For years, heat has been used as a method of relaxation. Whether it is through taking a bath, sitting in a sauna, or hanging out in a hot tub, many people throughout the ages have taken a bath to feel relaxed. While these activities have mostly been used as a way to decompress, doctors and researchers have actually found evidence that these heat therapy practices can actually bring a host of health benefits.
This discovery all started with a study at the Loughborough University in the United Kingdom. Researchers there looked at how bathing in hot water affects blood sugar levels and the calories burned during the bathing process. Even though the study included only 14 men, the researchers found that sitting in an increased temperature for extended periods brought similar benefits as aerobic exercise.
For the experiment, the 14 men were split into two groups. One group spent an hour sitting in a bath for an hour and the other group cycled for an hour. As a result, both groups raised their body temperature by 1 degree Celsius. While the cyclists burned more calories, those who took a bath had a 10% lower blood sugar level after eating a balanced meal.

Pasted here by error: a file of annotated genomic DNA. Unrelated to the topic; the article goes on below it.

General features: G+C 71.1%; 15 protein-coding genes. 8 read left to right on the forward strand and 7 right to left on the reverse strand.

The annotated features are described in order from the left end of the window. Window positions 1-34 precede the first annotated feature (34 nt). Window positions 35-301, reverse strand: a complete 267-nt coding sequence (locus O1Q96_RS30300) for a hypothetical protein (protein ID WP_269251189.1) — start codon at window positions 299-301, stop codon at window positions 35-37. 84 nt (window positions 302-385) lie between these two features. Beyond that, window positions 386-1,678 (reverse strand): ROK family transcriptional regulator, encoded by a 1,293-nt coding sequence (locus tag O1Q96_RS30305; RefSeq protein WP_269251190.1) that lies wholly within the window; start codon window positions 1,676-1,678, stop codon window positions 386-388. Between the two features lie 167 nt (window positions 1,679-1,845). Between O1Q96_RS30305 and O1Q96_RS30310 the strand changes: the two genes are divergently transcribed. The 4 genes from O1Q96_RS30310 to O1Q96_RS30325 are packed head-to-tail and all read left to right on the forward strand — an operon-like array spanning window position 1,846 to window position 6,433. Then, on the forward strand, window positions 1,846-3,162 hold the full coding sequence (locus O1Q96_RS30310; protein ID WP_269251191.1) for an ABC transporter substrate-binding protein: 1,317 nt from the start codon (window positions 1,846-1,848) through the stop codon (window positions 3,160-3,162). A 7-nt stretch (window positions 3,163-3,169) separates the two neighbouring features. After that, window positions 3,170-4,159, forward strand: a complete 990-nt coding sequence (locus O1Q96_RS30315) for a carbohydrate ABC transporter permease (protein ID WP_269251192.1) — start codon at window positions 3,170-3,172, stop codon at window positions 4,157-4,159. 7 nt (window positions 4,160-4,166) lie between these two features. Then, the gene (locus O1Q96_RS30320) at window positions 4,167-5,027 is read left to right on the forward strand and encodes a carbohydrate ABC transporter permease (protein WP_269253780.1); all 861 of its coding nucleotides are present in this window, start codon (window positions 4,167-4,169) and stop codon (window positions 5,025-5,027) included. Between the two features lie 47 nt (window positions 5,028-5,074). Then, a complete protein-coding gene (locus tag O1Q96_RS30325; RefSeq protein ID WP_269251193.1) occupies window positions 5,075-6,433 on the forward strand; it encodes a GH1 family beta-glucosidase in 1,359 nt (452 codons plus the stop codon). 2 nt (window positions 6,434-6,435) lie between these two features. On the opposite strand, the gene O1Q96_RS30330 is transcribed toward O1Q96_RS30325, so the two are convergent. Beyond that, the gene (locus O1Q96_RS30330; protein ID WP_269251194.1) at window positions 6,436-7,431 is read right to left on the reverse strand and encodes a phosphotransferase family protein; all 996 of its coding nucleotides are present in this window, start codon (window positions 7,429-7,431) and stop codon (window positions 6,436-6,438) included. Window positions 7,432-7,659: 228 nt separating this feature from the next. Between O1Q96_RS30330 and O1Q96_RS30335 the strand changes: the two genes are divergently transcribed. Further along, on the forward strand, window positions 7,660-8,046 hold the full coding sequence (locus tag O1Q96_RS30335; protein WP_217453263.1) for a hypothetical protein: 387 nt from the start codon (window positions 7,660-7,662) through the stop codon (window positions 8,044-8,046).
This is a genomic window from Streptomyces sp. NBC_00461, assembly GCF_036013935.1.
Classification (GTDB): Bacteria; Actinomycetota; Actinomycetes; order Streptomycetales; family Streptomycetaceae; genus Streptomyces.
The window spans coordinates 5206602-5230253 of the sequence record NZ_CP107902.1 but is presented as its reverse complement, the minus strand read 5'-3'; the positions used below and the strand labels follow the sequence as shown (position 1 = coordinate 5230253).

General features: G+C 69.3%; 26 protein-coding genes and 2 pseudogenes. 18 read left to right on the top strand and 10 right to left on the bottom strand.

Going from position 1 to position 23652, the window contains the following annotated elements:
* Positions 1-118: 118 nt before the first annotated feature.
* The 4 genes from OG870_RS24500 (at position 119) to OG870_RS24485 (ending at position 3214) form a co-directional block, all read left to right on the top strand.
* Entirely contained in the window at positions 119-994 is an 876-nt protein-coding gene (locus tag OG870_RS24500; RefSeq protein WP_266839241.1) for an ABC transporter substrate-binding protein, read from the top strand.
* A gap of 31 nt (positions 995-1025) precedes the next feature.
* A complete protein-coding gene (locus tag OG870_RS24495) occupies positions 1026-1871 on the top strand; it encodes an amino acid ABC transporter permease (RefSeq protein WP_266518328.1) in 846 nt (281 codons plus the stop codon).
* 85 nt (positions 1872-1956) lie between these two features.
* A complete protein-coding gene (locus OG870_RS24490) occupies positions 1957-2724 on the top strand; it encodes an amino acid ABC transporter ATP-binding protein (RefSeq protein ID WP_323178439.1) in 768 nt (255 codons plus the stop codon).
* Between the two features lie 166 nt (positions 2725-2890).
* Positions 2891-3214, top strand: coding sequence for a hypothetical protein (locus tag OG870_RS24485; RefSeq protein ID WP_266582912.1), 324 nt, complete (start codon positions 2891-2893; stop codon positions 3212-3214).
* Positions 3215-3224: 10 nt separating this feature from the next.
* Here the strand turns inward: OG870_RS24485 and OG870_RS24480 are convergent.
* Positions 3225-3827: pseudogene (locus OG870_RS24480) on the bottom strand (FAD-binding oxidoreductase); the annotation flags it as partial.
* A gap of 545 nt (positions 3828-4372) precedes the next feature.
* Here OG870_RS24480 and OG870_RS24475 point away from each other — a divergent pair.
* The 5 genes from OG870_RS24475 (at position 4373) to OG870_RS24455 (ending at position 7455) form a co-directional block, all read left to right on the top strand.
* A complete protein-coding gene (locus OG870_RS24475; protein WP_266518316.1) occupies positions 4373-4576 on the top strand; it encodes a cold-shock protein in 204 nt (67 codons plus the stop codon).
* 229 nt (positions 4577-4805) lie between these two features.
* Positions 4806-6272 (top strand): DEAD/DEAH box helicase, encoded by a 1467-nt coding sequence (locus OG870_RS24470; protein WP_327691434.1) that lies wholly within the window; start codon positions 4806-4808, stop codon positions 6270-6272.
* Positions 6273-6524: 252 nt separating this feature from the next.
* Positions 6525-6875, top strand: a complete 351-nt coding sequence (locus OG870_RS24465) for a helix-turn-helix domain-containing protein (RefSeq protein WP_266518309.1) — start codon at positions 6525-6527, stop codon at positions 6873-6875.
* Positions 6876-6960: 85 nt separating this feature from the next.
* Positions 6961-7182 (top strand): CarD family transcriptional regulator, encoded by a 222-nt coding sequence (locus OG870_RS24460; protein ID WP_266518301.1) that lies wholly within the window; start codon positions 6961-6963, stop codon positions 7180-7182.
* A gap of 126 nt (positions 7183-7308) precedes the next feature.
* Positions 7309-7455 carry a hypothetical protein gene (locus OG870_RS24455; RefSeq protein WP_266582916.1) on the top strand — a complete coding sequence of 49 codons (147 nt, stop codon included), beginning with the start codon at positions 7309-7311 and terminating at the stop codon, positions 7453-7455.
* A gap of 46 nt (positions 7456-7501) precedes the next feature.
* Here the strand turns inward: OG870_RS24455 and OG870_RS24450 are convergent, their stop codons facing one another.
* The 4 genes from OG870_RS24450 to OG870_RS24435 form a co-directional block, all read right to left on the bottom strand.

Despite the control group being so small, this Loughborough University study provides more evidence that there are genuine medical benefits to heat therapy. This study is only one of the many studies that have looked at the advantages of heat on the body — one study published in the Journal of Applied Physiology showed that bathing in hot water has the ability to improve cardiovascular function via dilating blood vessels, which in return lowers blood pressure.
These experiments all show that it doesn’t matter how the person goes about their heat therapy, but the typical hot tub can last up to 20 years or more. For decades, athletes have soaked in hot tubs to ease muscle aches, and now many homeowners are enjoying heat therapy at home, too.
Hot tubs aren’t the only form of heat therapy making headlines, however. Infrared saunas, which heat the body by shaking water molecules in the skin and fat with long-wavelength infrared light beams, are becoming more popular as a method of weight loss. Since the sauna basically works like a microwave to heat the body, many people are experiencing dramatic water weight loss after spending only a few hours basking in the heat.
Of course, heat therapy shouldn’t replace physical activity. But if heat therapy works to ease those aches and pains, then science indicates it’s safe to get your soak on.
So, if you needed an extra incentive to enjoy a nice warm bath, now you have it.